UMBC's rowdy 'Othello' careens through Havre de Grace

August 09, 1992|By Charlotte Moler | Charlotte Moler,Contributing Writer

Shakespeare On Wheels screeched into town recently, carrying a heavy cargo of lies, jealousy, murder and revenge. During its two-day occupation in Havre de Grace, this rowdy group of Italians got drunk, stabbed each other, hurled racist remarks and slapped their wives around. Tragedy ensued -- "Othello, the Moor of Venice," to be precise.

This ambitious young troupe is the eighth incarnation of Shakespeare on Wheels, a project of the Theater Department of the University of Maryland Baltimore County.

In the tradition of England's pageant wagons, the players travel throughout Maryland and neighboring states with their portable Elizabethan stage mounted on a 40-foot flatbed truck.

The company is better known for its comedic productions. "Othello" seems rather heavy fare for a summer evening's entertainment. Of all the Bard's tragedies, it lacks the texture and subtle psychological nuances of a "Hamlet" or "Macbeth." Still, who can resist a villain as odious as Iago? And what fun to watch the gullible citizens of Venice dance to his tune.

Through a series of innuendoes and outright lies, the envious Iago launches a campaign to destroy his commander Othello, who has just taken the fair Desdemona for his bride.

Iago masterfully manipulates everyone, including his own wife, to convince Othello his bride is unfaithful. The pivotal piece of evidence involves the whereabouts of a lace handkerchief belonging to Desdemona. (It's a flimsy frame to hang a tragedy on, but there you have it.) By Act V, Othello is firmly in the grip of the "green-eyed monster." He murders Desdemona and all of Iago's deceptions are revealed.

The evening began on a promising note as director Sam McCready kicked the action off to a fast start. The momentum never let up from Iago's opening bombast straight through the rambunctious drunk scene.

But in the quiet moments the speedy pace felt rushed. The actors seemed afraid to take time to savor the language, to roll it around and sing it out and let it linger in the air. Particularly John Hansen, who attacked the role of Iago with chilling intensity but little soulfulness.

A summer thunderstorm forced the proceedings indoors, so I missed the chance to see the sets and costumes in their intended outdoor setting. A pity, too, since the Susquehanna would have made a dandy substitute for the canals of Venice. Be that as it may, I refuse to accept the logic of placing 11 costumed actors on a miniature set consisting of three platforms, four columns and a wall. It was a special moment for me when Bianca, the town whore, gaily slapped her glass of ale down on one of the columns, instantly shattering any illusion of scale.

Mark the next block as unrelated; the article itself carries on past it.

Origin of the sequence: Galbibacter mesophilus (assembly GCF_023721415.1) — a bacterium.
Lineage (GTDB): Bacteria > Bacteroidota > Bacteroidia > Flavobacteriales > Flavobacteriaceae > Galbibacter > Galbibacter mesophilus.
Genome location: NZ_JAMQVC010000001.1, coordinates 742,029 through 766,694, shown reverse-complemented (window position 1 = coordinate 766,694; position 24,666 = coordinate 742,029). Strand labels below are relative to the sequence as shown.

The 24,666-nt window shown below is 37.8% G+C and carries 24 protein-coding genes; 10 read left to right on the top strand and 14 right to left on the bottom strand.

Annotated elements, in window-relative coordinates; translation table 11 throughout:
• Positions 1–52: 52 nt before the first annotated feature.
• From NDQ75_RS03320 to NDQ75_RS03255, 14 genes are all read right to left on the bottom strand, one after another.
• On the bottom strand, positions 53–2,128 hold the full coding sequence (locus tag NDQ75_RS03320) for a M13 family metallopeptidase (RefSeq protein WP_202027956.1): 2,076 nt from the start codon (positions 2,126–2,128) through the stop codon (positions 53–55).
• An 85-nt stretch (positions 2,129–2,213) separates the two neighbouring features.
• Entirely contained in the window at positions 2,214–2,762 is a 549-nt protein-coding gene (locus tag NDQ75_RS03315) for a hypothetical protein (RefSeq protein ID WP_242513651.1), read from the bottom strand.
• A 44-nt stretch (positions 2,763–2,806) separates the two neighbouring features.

An unusual feature of the production was the presence on stage of a costumed interpreter for the hearing impaired. At first a distraction, she quickly became an asset as she subtly insinuated herself into every scene. I often found myself following her fluid hands and expressive face during long passages of dialogue. Best of all was the way she assumed the role of co-conspirator during Iago's many soliloquies, smirking gleefully as she signed his hateful verses.

Alas, the entire audience was wishing for a crash course in sign language whenever Othello opened his mouth. The telltale sounds of squeaking seats and stifled yawns assured me I wasn't the only one suffering as James Brown-Orleans swallowed his syllables one after another. It's a challenge for any audience to get the meaning behind Shakespeare's puns, poetry, and countless historical and mythological allusions. If they also must strain to hear it, they'll more than likely abandon the effort.

Much has been made of Iago's motivation and the nature of evil as the nugget of morality to be seized in "Othello." But from a woman's point of view, "Othello" is simply a lesson in male vanity. Clearly it's the cuckolding that smarts the Moor, not Desdemona's betrayal of his love. In the murder scene he professes to love her, "yet she must die else betray more men." Talk about male bonding!

Of course it's always fun at the climax of a Shakespearean tragedy to hear that satisfying "thud" as all those bodies hit the stage. And where else can a guy get skewered with a three-foot sword and still manage to spit out a few lines of iambic pentameter?

If you want to brush up your Shakespeare but missed the Havre de Grace performance, you can still catch Shakespeare on Wheels this summer. All of their performances are free. Call (410) 455-2476 for more information.

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